An open letter to the Virginia Tech community from Kanitta Charoensiri, director, Schiffert Health Center
November 2, 2018
To the Virginia Tech Community,
As colleges and universities across the nation are preparing for flu season, Schiffert Health Center at Virginia Tech would like to remind community members of steps they can take to combat flu. Peak flu activity most commonly occurs from December to February, with substantial activity through May. We encourage everyone in the Virginia Tech community – students, faculty, staff, and visitors – to get a flu vaccine. It takes one to two weeks to develop immunity once vaccinated. We also recommend frequent handwashing (especially before touching the face), avoiding contact with ill people, and getting enough sleep to minimize risk.
Controlling the spread of flu
If you are ill with symptoms of flu (sudden onset of fever, muscle aches, headache, dry cough, congestion, sore throat, weakness), we recommend that you isolate yourself until you are fever-free for 24 hours without fever-reducing medications such as acetaminophen or ibuprofen. For students, this means not attending classes and not visiting dining centers. We understand that this may create an increased burden for make-up work and exams; however, our goal is to prevent the spread of the flu as much as possible in an environment that is very conducive to contagious illnesses. We are asking for flexibility with attendance and class work from professors. Flu is highly contagious, and self-isolation is important to help control its spread.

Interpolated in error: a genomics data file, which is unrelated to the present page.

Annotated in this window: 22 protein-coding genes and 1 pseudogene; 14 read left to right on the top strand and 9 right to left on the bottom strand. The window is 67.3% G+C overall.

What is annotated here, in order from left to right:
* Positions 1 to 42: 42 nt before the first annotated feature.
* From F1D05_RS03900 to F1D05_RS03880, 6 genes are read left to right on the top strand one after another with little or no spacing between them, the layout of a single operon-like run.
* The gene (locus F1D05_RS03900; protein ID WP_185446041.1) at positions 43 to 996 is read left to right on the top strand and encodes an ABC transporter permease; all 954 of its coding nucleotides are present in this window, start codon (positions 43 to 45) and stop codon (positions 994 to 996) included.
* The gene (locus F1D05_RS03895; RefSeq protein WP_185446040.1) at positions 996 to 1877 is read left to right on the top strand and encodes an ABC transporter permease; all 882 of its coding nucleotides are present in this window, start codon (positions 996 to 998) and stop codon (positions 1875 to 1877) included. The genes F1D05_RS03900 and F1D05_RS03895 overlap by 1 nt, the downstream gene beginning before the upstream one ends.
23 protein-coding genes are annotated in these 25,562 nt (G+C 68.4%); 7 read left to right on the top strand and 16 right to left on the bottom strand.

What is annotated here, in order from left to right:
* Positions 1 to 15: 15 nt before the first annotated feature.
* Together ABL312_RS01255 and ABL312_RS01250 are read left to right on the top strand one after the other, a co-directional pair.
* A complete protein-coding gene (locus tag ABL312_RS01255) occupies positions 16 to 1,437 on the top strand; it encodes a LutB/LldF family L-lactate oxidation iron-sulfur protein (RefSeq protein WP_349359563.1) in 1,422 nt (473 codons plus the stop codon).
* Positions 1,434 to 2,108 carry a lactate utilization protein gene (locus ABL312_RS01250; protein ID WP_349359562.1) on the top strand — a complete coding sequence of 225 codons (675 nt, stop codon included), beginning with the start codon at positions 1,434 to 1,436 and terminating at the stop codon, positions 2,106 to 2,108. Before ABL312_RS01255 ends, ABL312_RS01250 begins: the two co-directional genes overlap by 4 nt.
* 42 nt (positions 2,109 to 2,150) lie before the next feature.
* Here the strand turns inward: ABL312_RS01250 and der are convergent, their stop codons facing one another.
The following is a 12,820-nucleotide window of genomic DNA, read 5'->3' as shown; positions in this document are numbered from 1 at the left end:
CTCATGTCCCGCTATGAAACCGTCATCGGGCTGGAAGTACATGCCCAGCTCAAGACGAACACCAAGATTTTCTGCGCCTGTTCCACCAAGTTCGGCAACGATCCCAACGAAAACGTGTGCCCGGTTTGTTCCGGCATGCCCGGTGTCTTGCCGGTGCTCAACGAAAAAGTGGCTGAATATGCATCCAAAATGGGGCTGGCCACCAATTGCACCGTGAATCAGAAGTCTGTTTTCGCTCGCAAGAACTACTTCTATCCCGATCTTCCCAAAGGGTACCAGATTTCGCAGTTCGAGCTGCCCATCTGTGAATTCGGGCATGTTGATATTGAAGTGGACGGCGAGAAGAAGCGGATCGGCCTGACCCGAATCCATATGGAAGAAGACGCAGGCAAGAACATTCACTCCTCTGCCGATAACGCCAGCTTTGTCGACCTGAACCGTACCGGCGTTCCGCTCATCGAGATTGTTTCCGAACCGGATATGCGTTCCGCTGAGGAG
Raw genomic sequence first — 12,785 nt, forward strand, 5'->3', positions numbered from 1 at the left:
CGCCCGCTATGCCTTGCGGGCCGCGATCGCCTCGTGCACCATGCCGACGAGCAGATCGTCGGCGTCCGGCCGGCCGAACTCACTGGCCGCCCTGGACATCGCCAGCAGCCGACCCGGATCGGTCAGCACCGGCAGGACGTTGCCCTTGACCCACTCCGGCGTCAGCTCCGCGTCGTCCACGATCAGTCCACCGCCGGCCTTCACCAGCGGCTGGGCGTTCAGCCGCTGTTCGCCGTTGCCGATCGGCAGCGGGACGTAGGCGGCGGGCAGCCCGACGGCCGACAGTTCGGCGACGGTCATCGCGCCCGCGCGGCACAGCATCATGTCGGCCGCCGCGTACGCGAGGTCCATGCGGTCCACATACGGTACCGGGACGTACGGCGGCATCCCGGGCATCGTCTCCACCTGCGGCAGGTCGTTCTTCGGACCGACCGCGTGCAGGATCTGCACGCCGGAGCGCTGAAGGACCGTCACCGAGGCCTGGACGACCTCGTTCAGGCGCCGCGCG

Managing your illness
Unless you are experiencing severe symptoms or have underlying medical conditions such as diabetes or asthma, you may not need to visit the health center. Instead, please call Schiffert Health Center at 540-231-6444 if you have concerns about symptoms or questions about managing your illness. Most young, otherwise healthy adults suffer no severe outcomes of flu other than the misery of symptoms for about a week. We recommend symptom treatment with acetaminophen or ibuprofen, decongestants, and plenty of rest and fluids. Anti-viral medications are usually not necessary unless symptoms are severe or other conditions such as diabetes, asthma, or immunosuppression exist.
When to seek medical attention
Reasons for concern when suffering flu-like symptoms include fever greater than 100 degrees for more than five days, chest pain or shortness of breath, headache not relieved with analgesics, persistent nausea and vomiting, and symptoms that get worse after getting better. These symptoms should prompt you to seek medical attention.
More information about flu is available at the Centers for Disease Control and Prevention (CDC) website.
Your cooperation in helping to contain and prevent the spread of the flu is greatly appreciated.
Remember: The best way to combat flu is through prevention. WE HIGHLY RECOMMEND YOU GET A FLU VACCINE AS SOON AS POSSIBLE IF YOU HAVEN’T ALREADY DONE SO.
Kanitta Charoensiri, D.O., M.B.A., Director, Schiffert Health Center at Virginia Tech